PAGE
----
Under the deal's terms (which were left vague and have yet to be finalized), Suntech will buy $5 billion to $6 billion worth of solar wafers over a 10-year period. Pricing will be predetermined, and the contract will be executed on a take-or-pay basis. Moreover, Suntech will give MEMC either an interest-free loan or a security deposit to help defray the costs of the capacity expansion that MEMC will need for the deal. Lastly, MEMC will receive warrants to buy up to 4.99% of Suntech's shares.
There are plenty of different ways to approximate just how much silicon is involved in this deal -- you can use the price of polysilicon, you can look at Suntech's past costs of goods sold, and so on. Whichever method you use, though, it's pretty clear that this deal involves a lot of silicon. Consider that Suntech Power spent about $157 million in 2005 on cost of goods (which also includes labor, other chemicals, depreciation, overhead, etc.) and that the simple average annual purchase under this deal will be about $550 million, and you get the picture. Sure, prices have risen since 2005, but the overall point is still valid: There's a lot of material involved here.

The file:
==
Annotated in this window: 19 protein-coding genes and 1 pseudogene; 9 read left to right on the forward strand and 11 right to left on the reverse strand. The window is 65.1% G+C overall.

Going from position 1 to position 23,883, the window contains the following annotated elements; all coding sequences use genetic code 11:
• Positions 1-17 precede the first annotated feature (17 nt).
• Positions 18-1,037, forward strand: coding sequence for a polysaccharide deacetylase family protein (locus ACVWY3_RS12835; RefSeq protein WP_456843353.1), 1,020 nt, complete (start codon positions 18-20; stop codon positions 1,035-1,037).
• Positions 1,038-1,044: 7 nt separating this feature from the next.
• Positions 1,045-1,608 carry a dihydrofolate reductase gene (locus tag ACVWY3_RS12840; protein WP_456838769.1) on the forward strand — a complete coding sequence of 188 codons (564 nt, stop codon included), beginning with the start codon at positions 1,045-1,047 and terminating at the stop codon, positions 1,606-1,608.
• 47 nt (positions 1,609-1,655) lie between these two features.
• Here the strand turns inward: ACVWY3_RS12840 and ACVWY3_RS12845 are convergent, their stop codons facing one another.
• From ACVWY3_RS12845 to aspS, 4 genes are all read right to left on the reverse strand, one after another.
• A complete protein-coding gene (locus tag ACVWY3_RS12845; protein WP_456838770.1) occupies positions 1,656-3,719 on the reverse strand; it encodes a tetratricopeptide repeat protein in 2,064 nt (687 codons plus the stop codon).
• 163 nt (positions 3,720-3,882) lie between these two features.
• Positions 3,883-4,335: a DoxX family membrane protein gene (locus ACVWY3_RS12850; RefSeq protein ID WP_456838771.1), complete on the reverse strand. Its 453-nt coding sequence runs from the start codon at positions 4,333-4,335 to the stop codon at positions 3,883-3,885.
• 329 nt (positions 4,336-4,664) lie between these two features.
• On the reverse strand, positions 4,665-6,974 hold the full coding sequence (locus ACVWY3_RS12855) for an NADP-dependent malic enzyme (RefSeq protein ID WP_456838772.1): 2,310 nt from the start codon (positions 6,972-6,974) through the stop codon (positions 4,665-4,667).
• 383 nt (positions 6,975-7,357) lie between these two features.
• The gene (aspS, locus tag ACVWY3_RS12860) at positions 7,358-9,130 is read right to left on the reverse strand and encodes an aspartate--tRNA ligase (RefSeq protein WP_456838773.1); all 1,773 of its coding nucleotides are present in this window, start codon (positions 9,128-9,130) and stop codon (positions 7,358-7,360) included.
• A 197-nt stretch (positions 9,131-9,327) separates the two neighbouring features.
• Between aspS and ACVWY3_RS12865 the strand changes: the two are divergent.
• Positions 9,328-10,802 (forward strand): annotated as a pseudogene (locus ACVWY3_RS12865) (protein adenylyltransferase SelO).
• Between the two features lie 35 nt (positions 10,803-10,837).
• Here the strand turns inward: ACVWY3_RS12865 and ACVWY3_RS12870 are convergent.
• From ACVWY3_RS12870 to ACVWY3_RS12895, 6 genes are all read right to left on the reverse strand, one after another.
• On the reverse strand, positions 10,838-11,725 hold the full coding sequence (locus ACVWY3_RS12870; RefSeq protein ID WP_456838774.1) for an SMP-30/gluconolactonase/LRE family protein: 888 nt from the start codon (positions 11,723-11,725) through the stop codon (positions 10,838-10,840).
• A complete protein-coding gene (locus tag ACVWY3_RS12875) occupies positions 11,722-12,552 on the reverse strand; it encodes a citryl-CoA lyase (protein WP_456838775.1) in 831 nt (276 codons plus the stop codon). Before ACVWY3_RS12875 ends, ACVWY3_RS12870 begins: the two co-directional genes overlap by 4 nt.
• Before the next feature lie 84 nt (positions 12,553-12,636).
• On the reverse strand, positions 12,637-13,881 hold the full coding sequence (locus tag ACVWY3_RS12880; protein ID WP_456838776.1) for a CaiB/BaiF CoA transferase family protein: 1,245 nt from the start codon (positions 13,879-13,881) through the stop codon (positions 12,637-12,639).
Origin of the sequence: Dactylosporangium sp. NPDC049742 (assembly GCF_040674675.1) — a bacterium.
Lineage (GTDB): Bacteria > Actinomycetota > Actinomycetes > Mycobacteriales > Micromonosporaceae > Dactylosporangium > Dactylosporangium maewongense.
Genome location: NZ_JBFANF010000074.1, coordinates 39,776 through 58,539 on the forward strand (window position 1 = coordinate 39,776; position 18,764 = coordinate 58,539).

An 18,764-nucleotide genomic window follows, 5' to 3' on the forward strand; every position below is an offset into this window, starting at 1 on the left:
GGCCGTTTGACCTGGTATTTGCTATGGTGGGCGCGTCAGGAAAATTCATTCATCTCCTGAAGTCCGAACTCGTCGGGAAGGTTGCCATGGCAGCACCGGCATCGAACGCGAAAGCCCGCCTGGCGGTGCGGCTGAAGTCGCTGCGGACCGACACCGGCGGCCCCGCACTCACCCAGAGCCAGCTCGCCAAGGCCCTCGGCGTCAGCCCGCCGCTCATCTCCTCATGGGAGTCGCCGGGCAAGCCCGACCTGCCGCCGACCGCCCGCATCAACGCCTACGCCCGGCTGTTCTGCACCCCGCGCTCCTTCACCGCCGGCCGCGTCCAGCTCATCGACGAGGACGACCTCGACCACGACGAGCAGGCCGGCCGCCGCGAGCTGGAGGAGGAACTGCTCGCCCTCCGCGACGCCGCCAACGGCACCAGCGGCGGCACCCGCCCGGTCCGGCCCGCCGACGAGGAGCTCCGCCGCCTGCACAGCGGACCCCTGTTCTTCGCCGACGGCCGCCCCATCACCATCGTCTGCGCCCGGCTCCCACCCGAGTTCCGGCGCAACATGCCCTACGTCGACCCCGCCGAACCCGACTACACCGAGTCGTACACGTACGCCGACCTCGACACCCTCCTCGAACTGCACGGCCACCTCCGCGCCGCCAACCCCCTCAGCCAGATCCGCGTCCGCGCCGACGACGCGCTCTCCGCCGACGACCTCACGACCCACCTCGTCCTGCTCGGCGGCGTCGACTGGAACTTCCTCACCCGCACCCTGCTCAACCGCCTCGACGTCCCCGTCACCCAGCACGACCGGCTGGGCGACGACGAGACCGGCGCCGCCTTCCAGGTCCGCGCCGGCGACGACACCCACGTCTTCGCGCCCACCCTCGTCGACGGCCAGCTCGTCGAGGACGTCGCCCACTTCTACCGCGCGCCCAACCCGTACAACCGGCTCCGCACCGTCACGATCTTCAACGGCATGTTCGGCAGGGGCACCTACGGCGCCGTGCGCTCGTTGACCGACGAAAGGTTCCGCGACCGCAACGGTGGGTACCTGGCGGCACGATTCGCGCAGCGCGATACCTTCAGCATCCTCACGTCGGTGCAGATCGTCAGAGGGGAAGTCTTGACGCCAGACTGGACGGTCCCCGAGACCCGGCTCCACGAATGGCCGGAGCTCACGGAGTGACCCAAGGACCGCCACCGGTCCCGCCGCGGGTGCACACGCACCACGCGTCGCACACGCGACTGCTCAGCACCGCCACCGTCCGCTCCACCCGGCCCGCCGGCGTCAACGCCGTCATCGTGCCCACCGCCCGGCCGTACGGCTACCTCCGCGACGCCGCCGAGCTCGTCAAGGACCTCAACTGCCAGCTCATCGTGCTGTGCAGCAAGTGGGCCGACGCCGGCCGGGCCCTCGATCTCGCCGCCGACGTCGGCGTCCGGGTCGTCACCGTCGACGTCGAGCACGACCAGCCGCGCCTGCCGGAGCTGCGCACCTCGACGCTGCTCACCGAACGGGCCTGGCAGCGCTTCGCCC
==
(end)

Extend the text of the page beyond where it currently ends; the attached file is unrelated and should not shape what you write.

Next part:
Of course, supply deals don't guarantee anything. If Suntech goes out of business, MEMC would have a tough time collecting on that take-or-pay deal. Likewise, if MEMC simply can't produce the silicon, Suntech might find its growth constrained. Speaking of which, investors might do well to remember that MEMC has, perhaps, at least one black mark, given that it broke a silicon supply agreement with Evergreen Solar
To its credit, though, Suntech does have some backup supply agreements. And maybe it's just as well to focus on the positive interpretation of this deal. Skeptics might consider it to be grandstanding, but if Suntech thinks that it really can use $6 billion of silicon wafers over the next 10 years, patient and risk-tolerant investors could be in for some sunny days.
For more Foolish thoughts:
Suntech Power is a Motley Fool Rule Breakers pick. Take a look at other picks and how they're doing with a free trial.
Fool contributor Stephen Simpson has no financial interest in any stocks mentioned (that means he's neither long nor short the shares).